“I like to think that the AFS intercultural education experience works in this way to make thousands of young people around the world become better and more understanding human beings, and better and more exemplary citizens of the troubled world we live in today.”–Richard M. Hunt (October 16, 1926—April 10, 2020)
AFS is saddened to announce the passing of AFS World War II volunteer and Life Trustee Richard (Rick) M. Hunt, who died on April 10, 2020.
Hunt was a student at Yale when he enlisted as a volunteer Ambulance Driver in the American Field Service (AFS) and shipped out to Colombo, Sri Lanka, with his AFS Unit IB-57 (India Burma 57) in May of 1945. He was eighteen years old. From Colombo, the Unit was ordered to Calcutta, India, and then to Secundarabad—a small town in south India—which had a large military camp. Rick spent the next eight months there, during which time he had the opportunity to meet Mahatma Gandhi and hear him speak in person.
After the war, Rick completed his bachelors degree at Yale, obtained a master’s degree from Columbia University and a PhD in history at Harvard University. His career at Harvard included serving as the University Marshal (1982-2002), director of the Mellon Faculty Fellowship Program, assistant dean and associate dean of the Graduate School of Arts and Sciences, as well as serving on numerous faculty committees. During his four-decade-long career at Harvard he taught social studies and history, including courses on Nazi Germany and leadership.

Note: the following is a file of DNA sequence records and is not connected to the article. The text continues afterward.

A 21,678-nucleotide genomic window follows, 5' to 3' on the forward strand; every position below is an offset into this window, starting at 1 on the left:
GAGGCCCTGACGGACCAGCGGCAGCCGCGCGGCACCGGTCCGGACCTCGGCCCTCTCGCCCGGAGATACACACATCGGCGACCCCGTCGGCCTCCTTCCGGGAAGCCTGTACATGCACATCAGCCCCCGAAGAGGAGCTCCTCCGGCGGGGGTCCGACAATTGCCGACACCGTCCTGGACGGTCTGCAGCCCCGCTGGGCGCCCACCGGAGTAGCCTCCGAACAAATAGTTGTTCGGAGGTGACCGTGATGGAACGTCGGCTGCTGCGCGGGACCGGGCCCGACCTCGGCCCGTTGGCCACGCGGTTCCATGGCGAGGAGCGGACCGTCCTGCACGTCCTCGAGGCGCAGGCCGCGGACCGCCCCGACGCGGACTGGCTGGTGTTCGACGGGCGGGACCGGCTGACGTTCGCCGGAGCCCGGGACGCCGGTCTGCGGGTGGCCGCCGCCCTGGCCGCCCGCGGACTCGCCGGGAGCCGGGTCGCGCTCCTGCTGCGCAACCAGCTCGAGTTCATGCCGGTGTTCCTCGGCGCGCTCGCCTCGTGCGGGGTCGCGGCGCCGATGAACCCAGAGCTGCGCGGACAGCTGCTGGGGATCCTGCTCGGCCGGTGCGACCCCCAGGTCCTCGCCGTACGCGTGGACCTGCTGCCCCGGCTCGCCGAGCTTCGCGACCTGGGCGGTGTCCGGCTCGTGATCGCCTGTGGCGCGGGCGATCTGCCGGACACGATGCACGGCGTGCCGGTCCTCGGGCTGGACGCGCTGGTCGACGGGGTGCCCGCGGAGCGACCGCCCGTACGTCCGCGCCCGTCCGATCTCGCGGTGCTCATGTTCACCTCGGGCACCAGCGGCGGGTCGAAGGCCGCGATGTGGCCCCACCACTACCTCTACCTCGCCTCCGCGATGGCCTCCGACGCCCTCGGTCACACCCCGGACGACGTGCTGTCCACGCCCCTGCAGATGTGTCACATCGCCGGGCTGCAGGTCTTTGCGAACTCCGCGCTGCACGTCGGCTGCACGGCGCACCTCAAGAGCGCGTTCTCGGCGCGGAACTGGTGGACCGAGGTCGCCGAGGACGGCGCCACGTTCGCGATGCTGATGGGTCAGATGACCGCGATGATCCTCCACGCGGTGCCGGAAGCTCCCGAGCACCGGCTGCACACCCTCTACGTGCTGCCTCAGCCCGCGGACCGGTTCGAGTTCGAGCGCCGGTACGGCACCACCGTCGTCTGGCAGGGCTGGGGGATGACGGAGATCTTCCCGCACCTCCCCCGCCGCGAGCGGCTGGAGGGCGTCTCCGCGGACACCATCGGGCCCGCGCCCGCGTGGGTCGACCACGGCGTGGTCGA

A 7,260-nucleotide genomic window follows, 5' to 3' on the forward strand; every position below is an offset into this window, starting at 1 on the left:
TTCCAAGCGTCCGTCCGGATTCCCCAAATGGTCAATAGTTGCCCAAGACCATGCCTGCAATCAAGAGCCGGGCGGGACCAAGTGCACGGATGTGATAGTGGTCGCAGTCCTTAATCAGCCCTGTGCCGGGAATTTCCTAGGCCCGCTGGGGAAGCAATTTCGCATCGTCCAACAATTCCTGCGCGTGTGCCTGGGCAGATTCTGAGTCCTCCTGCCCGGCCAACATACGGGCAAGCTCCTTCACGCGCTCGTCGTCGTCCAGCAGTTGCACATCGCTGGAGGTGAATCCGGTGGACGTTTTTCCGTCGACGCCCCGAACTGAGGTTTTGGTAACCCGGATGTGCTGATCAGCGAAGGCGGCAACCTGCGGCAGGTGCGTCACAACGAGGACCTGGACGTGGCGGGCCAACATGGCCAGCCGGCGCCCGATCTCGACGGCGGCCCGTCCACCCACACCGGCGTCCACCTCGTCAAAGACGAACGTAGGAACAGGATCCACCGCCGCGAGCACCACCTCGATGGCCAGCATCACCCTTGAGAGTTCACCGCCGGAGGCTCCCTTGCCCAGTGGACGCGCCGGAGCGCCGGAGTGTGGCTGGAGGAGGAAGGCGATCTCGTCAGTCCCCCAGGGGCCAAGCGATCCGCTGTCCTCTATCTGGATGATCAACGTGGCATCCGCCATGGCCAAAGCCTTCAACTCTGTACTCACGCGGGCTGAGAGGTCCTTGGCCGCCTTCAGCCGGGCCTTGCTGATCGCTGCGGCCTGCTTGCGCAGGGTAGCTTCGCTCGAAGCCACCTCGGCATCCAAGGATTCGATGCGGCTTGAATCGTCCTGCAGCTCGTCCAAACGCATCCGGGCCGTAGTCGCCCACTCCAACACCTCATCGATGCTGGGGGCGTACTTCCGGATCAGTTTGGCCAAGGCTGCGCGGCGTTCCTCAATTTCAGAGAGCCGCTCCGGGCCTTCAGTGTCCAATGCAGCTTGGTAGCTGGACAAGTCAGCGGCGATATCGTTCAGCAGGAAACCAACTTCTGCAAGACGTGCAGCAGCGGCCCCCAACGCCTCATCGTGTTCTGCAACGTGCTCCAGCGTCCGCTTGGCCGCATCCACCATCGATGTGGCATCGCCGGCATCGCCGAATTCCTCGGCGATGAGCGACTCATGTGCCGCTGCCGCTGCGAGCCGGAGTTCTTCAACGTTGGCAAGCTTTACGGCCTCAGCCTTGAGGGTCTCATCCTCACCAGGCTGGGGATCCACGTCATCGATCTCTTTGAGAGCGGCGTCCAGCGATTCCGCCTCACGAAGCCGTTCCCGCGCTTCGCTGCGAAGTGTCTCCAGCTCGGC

In 1952, Rick was working for Radio Free Europe when he joined the AFS Board for the first time. This started his involvement with AFS as an intercultural student exchange organization, which culminated in his being named a Life Trustee in 1966. While at Harvard, Rick served as the faculty advisor to AFS students who were hosted in the Boston area. Throughout the decades, he was a strong supporter of the work of AFS and its intercultural education programs.
“My experience with AFS, both during the war and afterward, influenced my life and my interests. As a young person, volunteering with AFS was very transforming: it kindled my interest in intercultural understanding,” he said.
Rick was one of the founding trustees of the foundation named after his father, the Roy A. Hunt Foundation, which supports organizations involved in community development, youth violence prevention, the environment and international development. His generosity and philanthropy extended to numerous social, educational and cultural causes, and he was especially keen on supporting Pittsburg area communities.
Rick is survived by his wife Priscilla Stevenson Hunt, their three children, William Hunt, Helen Hunt Bouscaren, and Susan Hunt Hollingsworth, and eight grandchildren.